What geopolitical calculations might the Russian leadership have made when transferring/selling the Iskander-M missile systems to Armenia?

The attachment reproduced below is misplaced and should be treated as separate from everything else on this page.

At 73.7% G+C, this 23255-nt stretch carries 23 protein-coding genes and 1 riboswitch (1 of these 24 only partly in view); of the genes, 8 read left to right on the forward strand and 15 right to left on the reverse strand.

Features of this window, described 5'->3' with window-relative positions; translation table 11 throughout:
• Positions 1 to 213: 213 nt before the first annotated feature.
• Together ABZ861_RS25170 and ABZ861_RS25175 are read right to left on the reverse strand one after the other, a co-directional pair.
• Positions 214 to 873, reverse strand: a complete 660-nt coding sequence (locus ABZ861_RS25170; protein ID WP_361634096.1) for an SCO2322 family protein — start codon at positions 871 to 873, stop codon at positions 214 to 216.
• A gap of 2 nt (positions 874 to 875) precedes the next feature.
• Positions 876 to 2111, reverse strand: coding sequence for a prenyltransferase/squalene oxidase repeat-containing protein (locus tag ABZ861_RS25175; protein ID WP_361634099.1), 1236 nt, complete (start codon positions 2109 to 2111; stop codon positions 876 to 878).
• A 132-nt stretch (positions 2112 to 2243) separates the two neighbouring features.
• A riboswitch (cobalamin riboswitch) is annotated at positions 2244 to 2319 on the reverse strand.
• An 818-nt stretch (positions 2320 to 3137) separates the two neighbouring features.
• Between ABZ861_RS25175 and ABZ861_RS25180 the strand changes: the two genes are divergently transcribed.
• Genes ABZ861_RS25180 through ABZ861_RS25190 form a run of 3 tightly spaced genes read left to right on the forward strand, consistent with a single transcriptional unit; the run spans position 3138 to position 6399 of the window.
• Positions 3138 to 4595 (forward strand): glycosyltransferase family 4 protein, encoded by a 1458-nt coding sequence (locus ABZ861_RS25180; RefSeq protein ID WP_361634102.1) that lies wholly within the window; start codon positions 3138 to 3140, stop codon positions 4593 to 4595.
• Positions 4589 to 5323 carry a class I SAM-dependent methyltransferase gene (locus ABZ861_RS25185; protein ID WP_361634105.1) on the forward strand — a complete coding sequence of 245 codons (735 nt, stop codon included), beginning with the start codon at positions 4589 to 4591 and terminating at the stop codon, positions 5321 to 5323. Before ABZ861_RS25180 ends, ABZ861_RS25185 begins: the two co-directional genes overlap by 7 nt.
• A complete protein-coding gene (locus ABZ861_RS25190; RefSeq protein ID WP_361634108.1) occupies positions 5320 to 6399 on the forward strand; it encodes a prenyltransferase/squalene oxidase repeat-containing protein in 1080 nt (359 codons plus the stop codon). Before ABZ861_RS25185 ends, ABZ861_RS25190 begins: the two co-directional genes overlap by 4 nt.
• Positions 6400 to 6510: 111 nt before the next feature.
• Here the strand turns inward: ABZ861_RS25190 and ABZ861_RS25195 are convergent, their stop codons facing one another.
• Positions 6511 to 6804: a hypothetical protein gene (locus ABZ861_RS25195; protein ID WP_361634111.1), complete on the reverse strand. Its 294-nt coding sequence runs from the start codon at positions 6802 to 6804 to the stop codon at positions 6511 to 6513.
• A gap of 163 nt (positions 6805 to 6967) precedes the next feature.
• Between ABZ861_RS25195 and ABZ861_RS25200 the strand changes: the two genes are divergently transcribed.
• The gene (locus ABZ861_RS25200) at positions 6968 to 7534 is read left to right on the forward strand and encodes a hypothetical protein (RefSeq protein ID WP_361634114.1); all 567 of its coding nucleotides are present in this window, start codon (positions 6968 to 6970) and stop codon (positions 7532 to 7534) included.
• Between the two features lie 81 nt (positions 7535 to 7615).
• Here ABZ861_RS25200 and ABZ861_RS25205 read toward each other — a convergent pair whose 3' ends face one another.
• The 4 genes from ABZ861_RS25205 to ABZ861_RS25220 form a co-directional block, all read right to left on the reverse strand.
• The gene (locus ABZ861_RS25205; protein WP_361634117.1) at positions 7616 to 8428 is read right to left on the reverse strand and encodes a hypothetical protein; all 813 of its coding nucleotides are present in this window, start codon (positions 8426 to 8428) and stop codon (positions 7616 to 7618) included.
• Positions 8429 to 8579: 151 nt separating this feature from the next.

I should say that Armenia is the first country in the world where the export version of Iskander missile systems has been delivered. This demonstrates Russia's intention to maintain the military-political balance between the parties to the Nagorno-Karabakh conflict, while the 'four-day war' could outline certain deviation from that policy, bringing forth hard-hitting questions in the Armenian society. When it comes to the Caucasus region, Iskander systems are weapons of strategic deterrence, and, of course, they will have a positive impact on the regional stability, reducing the risks of large-scale military escalation. Similarly, I would like to note that the anti-aircraft missile systems S-300 and S-400 deployed in Syria are designed to cool the 'hotheads' in the United States, which are hatching a plan to mount missile attacks on the military facilities of the Syrian government, and perhaps also on Hmeimim Airbase. Despite the continuing anti-Russian campaign in the 'independent' Armenian press and social networks, many issues in the Armenian society concerning the outer contour of national security have been removed. Probably, this fact explains a certain shift of emphasis by the fighters of the 'information front', including towards unconcealed sympathy for the pro-US and pro-Turkish militants of the terrorist groups that have been killing many Syrians, including the local Armenians, for many years.